I received this sales email from a well-known guru in his niche. The email was a joint venture pitch with another famous guru in the online video-delivery biz.
And even though both of these guys have generated some trust and authority in their niches, this email disappointed me, and just happens to illustrate a real problem in today’s “fragmented web” world of tactics first, strategy second (if at all).
Let’s break the pitch down:
What’s the fastest way to become well-known — even famous — on the Internet as an expert authority in your field? Two words: ‘ONLINE VIDEO”
OK, I don’t want to get nit-picky, but becoming “well-known — even famous” with video kinda’ depends. If you’ve got a video on YouTube of you rambling incoherently for 20 minutes while your kids scream in the background, you’re not going to become known as an expert authority. And that’s not even considering the huge issues of positioning, branding, topic, etc.
But I digress. I agree with one point: Video can be a great tool. But, Mr. Video Pitchman, how can I know if video is the right tool for my business?
He offers some tantalizing supporting evidence as the pitch continues:
52% of Internet traffic is now video …
70% of web surfers watch video online …
and the average YouTube visitor spends 27 minutes a day watching videos.
OK, now he’s really starting to annoy me. He’s pulling out the old “any traffic is good traffic” argument used for years by the search engine marketing crowd.
Here’s how this faulty logic goes: If something online is attracting traffic, this automatically renders that something as something the rest of us should jump on, ‘cause if we do it, we’ll get traffic too. We’re also to assume that all that traffic we’re attracting is looking for anything close to what we’re offering, which may or may not be the case.
What if those “70% of web surfers” watching video are kids watching on their phone during class, and are viewing videos of cute kittens or Brittany’s latest exploits? How does that help my business? Are we to believe, Mr. Pitchman, that high school kids are suddenly going to interested in My Big Topic simply because it’s now “on video?”
But Mr. Pitchman is not done.
He’s got one more absolutely undeniable online video factoid that will seal our fate, we’ll just have to click “buy” after this pitchy little nugget:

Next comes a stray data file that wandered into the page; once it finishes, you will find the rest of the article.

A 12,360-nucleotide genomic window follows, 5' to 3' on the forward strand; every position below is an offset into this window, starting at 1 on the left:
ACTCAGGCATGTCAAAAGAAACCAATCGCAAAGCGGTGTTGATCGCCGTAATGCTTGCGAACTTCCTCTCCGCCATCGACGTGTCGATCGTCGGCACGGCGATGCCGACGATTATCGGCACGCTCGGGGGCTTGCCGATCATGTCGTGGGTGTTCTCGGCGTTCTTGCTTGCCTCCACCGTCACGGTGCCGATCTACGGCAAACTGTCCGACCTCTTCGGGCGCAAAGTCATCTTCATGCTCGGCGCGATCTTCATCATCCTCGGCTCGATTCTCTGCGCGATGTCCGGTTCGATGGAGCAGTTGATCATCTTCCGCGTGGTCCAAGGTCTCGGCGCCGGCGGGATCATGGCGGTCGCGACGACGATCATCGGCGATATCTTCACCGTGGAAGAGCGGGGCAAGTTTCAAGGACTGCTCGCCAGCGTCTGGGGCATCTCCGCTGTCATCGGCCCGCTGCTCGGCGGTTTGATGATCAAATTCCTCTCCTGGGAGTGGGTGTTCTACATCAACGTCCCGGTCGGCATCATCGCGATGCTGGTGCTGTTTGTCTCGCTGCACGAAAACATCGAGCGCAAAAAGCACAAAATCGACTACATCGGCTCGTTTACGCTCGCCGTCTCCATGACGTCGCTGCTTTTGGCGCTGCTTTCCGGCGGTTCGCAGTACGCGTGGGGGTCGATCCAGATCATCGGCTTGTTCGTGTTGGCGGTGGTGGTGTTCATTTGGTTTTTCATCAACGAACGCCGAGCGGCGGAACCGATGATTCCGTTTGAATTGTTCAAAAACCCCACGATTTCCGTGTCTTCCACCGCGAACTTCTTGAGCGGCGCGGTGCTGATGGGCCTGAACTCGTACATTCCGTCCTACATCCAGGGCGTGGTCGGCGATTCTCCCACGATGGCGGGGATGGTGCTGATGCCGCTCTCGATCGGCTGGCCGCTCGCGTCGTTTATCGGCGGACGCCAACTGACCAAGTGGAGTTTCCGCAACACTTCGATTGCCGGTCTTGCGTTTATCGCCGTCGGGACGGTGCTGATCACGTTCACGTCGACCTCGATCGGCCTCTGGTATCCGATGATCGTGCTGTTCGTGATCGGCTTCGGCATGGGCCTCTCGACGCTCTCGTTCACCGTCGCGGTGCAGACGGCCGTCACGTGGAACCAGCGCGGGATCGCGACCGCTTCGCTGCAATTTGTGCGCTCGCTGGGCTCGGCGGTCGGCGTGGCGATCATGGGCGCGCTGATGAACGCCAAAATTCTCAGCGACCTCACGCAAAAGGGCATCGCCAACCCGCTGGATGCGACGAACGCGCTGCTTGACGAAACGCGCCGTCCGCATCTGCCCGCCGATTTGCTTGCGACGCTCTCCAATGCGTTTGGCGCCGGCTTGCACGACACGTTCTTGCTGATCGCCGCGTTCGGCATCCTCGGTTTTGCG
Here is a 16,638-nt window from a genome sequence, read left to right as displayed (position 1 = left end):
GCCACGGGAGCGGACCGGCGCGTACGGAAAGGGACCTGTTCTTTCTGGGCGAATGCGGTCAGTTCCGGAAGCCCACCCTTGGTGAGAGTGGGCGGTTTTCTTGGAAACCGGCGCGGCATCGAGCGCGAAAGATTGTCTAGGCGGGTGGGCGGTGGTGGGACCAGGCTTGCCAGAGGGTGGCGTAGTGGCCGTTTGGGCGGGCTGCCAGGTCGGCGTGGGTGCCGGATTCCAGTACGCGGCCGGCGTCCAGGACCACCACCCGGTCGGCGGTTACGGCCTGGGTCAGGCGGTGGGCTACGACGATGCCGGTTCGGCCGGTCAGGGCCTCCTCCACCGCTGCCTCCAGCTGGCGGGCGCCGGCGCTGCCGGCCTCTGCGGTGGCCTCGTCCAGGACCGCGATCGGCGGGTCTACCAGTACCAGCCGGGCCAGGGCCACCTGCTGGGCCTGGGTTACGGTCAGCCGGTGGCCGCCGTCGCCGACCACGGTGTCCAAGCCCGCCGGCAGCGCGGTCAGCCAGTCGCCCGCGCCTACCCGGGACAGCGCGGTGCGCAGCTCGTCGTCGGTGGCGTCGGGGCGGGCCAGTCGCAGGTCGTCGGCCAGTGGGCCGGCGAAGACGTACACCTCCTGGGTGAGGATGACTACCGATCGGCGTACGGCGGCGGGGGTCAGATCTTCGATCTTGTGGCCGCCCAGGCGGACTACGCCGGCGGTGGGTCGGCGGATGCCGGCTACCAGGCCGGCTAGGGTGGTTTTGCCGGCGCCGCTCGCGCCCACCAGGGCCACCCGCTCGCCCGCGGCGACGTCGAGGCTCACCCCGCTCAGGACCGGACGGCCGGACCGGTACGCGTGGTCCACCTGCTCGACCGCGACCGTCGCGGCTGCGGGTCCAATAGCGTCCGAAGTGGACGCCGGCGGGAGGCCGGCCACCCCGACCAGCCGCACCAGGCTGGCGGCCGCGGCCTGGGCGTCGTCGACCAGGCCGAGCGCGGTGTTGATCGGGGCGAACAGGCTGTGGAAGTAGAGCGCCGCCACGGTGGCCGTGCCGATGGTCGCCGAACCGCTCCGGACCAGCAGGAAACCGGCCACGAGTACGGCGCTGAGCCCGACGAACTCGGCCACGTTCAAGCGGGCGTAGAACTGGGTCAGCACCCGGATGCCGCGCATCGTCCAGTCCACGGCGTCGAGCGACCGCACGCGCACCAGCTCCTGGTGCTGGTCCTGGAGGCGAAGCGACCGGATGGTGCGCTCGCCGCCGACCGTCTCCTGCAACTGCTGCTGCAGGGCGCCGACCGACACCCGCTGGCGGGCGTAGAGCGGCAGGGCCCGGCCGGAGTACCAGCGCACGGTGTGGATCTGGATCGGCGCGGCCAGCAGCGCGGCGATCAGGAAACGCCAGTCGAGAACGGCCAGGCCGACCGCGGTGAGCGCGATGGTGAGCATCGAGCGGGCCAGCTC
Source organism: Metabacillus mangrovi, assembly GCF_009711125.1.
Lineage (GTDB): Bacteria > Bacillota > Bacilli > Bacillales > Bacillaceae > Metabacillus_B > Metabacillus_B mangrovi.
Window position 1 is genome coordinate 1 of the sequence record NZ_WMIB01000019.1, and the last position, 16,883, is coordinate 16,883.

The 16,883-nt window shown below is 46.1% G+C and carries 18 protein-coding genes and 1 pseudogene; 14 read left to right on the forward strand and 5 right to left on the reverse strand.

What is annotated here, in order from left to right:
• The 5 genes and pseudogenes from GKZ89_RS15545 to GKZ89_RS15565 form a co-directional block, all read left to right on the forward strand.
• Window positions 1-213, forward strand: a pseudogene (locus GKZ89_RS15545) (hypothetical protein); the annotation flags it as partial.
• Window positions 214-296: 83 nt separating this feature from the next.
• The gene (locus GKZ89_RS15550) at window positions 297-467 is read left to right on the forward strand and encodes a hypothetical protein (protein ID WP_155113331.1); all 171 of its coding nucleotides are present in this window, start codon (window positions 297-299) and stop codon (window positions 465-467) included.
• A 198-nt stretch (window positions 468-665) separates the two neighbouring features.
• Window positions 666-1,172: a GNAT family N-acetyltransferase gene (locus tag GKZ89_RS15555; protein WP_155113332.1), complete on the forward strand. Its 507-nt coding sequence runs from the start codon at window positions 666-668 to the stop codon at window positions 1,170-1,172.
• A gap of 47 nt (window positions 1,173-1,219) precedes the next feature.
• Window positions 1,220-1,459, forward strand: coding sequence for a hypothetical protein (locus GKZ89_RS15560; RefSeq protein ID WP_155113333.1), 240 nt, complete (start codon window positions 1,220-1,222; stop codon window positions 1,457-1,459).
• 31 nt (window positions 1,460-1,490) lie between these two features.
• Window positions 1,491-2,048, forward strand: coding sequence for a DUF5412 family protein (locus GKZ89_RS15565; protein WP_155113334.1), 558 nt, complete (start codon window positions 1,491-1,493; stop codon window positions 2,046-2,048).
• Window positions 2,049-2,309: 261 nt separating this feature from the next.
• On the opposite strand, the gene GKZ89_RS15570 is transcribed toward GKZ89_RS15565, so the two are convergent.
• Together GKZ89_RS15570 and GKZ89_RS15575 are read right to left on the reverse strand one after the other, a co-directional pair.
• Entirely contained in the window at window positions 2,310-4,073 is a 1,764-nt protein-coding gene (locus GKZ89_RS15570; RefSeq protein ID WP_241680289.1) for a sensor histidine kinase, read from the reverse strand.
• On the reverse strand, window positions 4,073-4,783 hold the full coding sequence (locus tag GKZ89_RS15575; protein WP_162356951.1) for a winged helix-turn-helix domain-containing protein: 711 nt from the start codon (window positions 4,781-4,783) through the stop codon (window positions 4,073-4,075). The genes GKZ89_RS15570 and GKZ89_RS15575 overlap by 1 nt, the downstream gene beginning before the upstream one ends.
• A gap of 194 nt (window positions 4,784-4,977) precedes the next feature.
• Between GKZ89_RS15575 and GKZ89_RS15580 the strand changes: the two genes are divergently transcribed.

One nutrition expert got over 1.5 million video views on YouTube and quickly parlayed the exposure into a nice passive income stream.
Now I’m really ticked off. Are you kidding me? Maybe he’s using the example of someone like Dr. Mercola, the nutrition expert with massive email and customer lists and a website thousands of pages deep. Dr. Mercola has scores of very well-done videos all over the web, offering valuable information as well as pulling in customers for his various products.
Mr. Pitchman, are you telling the person reading your email who has a new site, one product, and 200 people on an email list that he can expect a video on YouTube to get 1.5 million video views and set him up for life? Are you, really?
Video and Other Tactics — like Twitter, for Example
Alright, now that I’ve calmed down, let’s talk.
Video is not a strategy. Video alone will not magically fill your bank account. Video is a tool, a tactic you use only if and when your guiding strategy demands it.
Video is a fantastic, wonderful tool – for some people, and some sites.
Before you decide if you should add videos, Twitter, Facebook, or any marketing tactic, ask yourself these basic strategic questions:
1. Have you created a website that speaks to a clear, focused niche with a compelling, differentiated message?
Those 1.5 million YouTube viewers Mr. Video Pitchman is going to send you are going to have to click through to somewhere. And when they do, there had better be something they want to see.
The same holds true with social media. You can Tweet until you’re blue in the face, but if you don’t have a compelling online “home base” for interested people to click through to, you’re wasting your time — assuming of course your audience even hangs out on Twitter in the first place.
2. Have you created a simple system for regularly generating your most important “product,” your content?
It doesn’t matter what final form your content takes; written, audio, or video, assuming you know how your audience prefers consuming content. What matters is that you have a focused, passionate, differentiated message, and that you have a plan in place to create more content on a regular basis.
3. Have you created a simple email follow-up system to establish a relationship with those 1.5 million video viewers that flood your site and consume your content.
If you’ve got these three basics in place, and you wanna’ be a video star, go for it.
You’ve got a focused topic to chat about on video.
You’ve got something compelling to say to your target market, something they have been searching for and need to know.
If you’ve got these in place, then video could be a great add on, as well as Twitter and a few of the others. Go to town.
But if you don’t, and you think video is “the answer,” just back up a few steps.
Build yourself your platform foundation first — it’ll save you a lot of time, energy and money.